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Ferrocerium (4956 views - Material Database)

Ferrocerium is a synthetic pyrophoric alloy that produces hot sparks that can reach temperatures of 3,000 °C (5,430 °F) when rapidly oxidized by the process of striking. This property allows it to have many commercial applications, such as the ignition source for lighters (where it is often known by the misleading name "flint"), strikers for gas welding and cutting torches, deoxidization in metallurgy, and ferrocerium rods (also called ferro rods, flint-and-steel, and flint-spark-lighters). Due to ferrocerium's ability to ignite in adverse conditions, rods of ferrocerium are commonly used as an emergency combustion device in survival kits. Ferrocerium was invented in 1903 by the Austrian chemist Carl Auer von Welsbach. It takes its name from its two primary components: iron (from Latin: ferrum), and the rare earth element cerium. The pyrophoric effect is dependent on the brittleness of the alloy and its low autoignition temperature.
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Ferrocerium

Ferrocerium

Ferrocerium is a synthetic pyrophoric alloy that produces hot sparks that can reach temperatures of 3,000 °C (5,430 °F) when rapidly oxidized by the process of striking[clarification needed]. This property allows it to have many commercial applications, such as the ignition source for lighters (where it is often known by the misleading name "flint"), strikers for gas welding and cutting torches, deoxidization in metallurgy, and ferrocerium rods (also called ferro rods, flint-and-steel, and flint-spark-lighters). Due to ferrocerium's ability to ignite in adverse conditions, rods of ferrocerium are commonly used as an emergency combustion device in survival kits.[1]

Ferrocerium was invented in 1903 by the Austrian chemist Carl Auer von Welsbach. It takes its name from its two primary components: iron (from Latin: ferrum), and the rare earth element cerium.[2] The pyrophoric effect is dependent on the brittleness of the alloy and its low autoignition temperature.[3]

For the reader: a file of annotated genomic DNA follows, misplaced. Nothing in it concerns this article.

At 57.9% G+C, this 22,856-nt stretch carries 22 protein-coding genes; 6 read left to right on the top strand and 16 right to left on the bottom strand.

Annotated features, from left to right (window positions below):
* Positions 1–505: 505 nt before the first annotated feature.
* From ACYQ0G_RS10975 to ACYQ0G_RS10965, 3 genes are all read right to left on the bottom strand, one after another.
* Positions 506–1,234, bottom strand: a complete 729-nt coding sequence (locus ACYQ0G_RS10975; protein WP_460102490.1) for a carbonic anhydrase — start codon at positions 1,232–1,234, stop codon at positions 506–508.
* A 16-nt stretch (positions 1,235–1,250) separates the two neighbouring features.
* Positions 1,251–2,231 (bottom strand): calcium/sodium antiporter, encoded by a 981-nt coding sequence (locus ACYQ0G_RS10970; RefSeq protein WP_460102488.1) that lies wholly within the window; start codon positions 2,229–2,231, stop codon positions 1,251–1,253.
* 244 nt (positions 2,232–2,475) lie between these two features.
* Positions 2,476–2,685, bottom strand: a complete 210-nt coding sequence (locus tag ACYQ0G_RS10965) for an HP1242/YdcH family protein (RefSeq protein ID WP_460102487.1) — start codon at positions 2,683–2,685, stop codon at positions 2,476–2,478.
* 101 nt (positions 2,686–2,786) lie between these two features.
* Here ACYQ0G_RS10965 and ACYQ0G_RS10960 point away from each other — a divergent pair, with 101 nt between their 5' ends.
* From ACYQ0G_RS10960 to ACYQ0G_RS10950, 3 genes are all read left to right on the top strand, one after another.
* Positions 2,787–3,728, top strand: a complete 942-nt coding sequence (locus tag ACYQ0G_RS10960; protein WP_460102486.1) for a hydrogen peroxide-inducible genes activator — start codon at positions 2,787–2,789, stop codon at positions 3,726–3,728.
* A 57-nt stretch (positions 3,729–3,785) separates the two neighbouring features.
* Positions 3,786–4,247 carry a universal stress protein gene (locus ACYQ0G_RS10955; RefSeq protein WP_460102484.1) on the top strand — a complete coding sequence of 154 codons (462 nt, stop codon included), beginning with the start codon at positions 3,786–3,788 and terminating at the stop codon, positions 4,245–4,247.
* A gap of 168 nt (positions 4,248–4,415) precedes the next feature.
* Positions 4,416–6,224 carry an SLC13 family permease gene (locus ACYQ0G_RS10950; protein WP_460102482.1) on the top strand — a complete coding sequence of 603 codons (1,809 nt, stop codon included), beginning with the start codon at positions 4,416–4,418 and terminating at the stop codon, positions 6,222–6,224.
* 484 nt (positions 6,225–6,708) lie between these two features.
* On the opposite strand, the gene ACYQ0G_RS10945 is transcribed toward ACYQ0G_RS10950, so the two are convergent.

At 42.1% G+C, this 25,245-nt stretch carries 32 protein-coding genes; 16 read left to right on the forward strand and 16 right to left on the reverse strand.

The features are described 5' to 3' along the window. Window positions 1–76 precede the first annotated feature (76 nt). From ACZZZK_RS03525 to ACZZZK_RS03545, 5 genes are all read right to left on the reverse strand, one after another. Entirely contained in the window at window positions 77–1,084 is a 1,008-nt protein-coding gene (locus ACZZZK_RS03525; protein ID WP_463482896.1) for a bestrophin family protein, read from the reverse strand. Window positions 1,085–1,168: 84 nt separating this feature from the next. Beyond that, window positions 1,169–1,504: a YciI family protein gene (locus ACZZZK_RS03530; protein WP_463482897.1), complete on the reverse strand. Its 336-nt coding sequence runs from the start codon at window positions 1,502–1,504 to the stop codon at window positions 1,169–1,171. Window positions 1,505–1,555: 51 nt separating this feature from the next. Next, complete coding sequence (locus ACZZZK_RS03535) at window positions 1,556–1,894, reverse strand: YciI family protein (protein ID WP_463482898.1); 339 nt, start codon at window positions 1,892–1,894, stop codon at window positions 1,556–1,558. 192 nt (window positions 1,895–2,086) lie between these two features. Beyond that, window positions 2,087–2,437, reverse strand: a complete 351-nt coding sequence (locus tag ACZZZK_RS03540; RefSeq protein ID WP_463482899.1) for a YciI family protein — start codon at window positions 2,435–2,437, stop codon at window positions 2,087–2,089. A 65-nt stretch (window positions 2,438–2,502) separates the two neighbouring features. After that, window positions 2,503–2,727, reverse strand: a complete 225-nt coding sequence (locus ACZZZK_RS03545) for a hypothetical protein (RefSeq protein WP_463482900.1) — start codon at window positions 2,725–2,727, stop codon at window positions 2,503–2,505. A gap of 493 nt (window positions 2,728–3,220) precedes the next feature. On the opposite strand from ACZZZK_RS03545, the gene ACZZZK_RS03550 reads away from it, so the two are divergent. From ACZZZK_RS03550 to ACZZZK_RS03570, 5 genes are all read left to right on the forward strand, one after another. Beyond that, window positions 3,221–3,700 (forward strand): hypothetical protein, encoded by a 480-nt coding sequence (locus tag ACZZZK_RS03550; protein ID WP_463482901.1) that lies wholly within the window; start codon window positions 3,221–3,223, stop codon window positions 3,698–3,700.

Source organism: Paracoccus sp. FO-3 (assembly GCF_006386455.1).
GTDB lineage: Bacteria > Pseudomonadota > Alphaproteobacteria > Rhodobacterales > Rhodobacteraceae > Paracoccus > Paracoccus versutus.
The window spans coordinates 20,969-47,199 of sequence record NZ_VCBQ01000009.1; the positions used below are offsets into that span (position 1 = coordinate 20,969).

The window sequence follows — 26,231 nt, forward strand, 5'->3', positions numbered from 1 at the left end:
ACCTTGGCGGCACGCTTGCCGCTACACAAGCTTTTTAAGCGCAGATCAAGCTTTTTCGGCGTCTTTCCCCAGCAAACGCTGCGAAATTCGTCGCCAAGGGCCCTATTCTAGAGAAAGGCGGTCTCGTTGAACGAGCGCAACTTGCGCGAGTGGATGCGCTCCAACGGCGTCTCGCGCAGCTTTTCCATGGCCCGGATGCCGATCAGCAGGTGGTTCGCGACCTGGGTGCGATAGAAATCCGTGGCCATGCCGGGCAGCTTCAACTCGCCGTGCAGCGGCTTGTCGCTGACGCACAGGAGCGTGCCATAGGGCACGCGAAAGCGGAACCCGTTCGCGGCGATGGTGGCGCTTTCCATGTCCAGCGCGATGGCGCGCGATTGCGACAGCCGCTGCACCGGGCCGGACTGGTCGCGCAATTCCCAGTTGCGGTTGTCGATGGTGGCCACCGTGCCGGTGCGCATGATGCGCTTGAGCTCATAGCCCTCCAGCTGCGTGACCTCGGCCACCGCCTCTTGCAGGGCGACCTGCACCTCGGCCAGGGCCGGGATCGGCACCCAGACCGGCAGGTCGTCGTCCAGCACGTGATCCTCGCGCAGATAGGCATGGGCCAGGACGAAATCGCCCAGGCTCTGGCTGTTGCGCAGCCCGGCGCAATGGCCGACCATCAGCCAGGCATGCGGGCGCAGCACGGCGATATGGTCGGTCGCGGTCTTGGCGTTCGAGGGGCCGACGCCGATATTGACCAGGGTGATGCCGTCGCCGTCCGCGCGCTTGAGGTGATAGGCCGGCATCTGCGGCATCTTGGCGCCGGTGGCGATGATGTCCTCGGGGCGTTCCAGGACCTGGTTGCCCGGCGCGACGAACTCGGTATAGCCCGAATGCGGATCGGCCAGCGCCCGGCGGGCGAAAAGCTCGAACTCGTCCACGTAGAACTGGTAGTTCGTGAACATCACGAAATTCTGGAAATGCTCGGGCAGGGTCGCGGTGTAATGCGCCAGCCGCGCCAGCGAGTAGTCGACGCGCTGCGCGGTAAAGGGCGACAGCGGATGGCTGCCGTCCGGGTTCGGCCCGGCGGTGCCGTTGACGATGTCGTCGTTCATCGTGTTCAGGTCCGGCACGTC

Use

While ferrocerium-and-steels function in a similar way to natural flint-and-steel in fire starting, ferrocerium takes on the role that steel played in traditional methods: when small shavings of it are removed quickly enough the heat generated by friction is enough to ignite those shavings, converting the metal to the oxide, i.e., the sparks are tiny pieces of burning metal. The sparking is due to cerium's low ignition temperature of between 150 and 180 °C (302 and 356 °F). About 700 tons were produced in 2000.

Comparison with natural flint

Ferrocerium bears no chemical relationship to the mineral flint. The similarity lies in the fact that both materials have historically been used to generate sparks. In traditional flint-and-steel fire-starting systems (using natural flint), an iron-bearing rock was used, which has a resemblance to ferrocerium, as it is iron in the tiny shards of rock produced in the striking process that burn.

Flint spark lighter

A flint spark lighter (sometimes just called a spark lighter, striker, or flint lighter) is a type of lighter used in many applications to safely light a gaseous fuel to start a flame. It is most commonly used for bunsen burners and oxyacetylene welding torches.

A flint spark lighter works by rapidly rubbing a small piece of ferrocerium upon the sharp edge of any substance that is harder than the rod, However carbon steel works better than most any other material in much the same way flint and steel are used. This manual rubbing action, done by squeezing the handle, creates a spark which then lights the gaseous fuel.